Entry-level jobs in public policy can help you gain experience and give you a competitive edge. Most national animal advocacy organizations and many large shelters have staff who specialize in public policy, but if you’re having trouble finding the right job at an animal welfare organization, you can get experience by working on public policy for another nonprofit, such as a social justice or environmental organization, or working on legislative issues in a government role. Working in Congress or your state legislature can show you “not just how [public policy] works on paper, but how it really works,” says MSPCA director of advocacy Kara Holmquist.
“When we go to legislators, we’re not just saying, ‘We think you should do this.’ But we’re saying, ‘We think you should do this because we see this when we’re out … in our community.’”
—Kara Holmquist, Director of advocacy, MSPCA
Challenges and rewards
For Hagen, the most rewarding aspect of her job is the potential to make an impact for a large number of animals. “The big wins can make a very big difference,” she says. She also likes that the public policy field is dynamic. “Issues change, the way we talk about them changes, the people we’re talking to change, the people in power change.”
Working with like-minded people, forming partnerships for a common goal, is another positive aspect of the work. During her time as the Massachusetts state director, Hagen enlisted the support of shelter and rescue organizations to help pass a range of reforms, including legislation that was enacted in 2021 that protected millions of egg-laying hens from lives in battery cages.
Of course, trying to change the status quo brings its fair share of frustrations. Legislative victories seldom come quickly: The Massachusetts greyhound ballot measure Hagen first worked on as a volunteer in 2005 didn’t pass until 2008—the third time advocates collected enough signatures to put the issue on the ballot.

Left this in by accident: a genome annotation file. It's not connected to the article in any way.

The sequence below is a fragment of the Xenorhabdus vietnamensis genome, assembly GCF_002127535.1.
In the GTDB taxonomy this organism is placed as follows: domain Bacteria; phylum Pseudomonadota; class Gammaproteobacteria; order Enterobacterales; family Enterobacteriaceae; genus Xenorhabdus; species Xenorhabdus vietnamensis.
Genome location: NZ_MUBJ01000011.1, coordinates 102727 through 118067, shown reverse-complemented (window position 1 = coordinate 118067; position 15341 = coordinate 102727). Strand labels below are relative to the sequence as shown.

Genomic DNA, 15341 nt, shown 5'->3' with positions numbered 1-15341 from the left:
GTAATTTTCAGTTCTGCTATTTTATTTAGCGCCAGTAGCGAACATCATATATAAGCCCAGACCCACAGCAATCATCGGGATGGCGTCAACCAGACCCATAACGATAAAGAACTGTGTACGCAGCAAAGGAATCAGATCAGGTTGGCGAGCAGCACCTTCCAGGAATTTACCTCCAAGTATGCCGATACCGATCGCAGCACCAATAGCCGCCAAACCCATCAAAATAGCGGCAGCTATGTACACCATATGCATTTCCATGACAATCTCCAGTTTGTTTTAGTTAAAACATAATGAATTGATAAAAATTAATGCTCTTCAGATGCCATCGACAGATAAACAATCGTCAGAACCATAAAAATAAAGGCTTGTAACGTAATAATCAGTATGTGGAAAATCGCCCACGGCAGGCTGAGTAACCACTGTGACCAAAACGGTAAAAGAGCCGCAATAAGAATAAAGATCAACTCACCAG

Progress is often incremental, so persistence and resilience are key. “Maybe the first session, a bill doesn’t even get out of committee. The next session, maybe it gets out of committee and gets through one chamber,” says Hagen. “As we continue to see progress, we know we’re making the case, we know we’re bringing more people on board.”
At the MSPCA, Holmquist and her team see the impact of their efforts up close, through the experiences of their colleagues in the organization’s adoption centers, animal hospitals, and cruelty investigations and law enforcement department. Holmquist says having colleagues doing hands-on work helps her better understand the problems they’re facing and how policy changes can be part of the solution, such as passing laws that help fund spay/neuter surgeries or increase enforcement of animal protection laws.
The hands-on work of her colleagues also lends her more credibility when she talks with legislators. “When we go to legislators, we’re not just saying, ‘We think you should do this.’ But we’re saying, ‘We think you should do this because we see this when we’re out … in our community,’” Holmquist says.
When all that time spent lobbying legislators, encouraging citizens to take action, collaborating with like-minded organizations and researching animal welfare issues finally pays off, Hagen says, it “really makes all the blood, sweat and tears worth it.”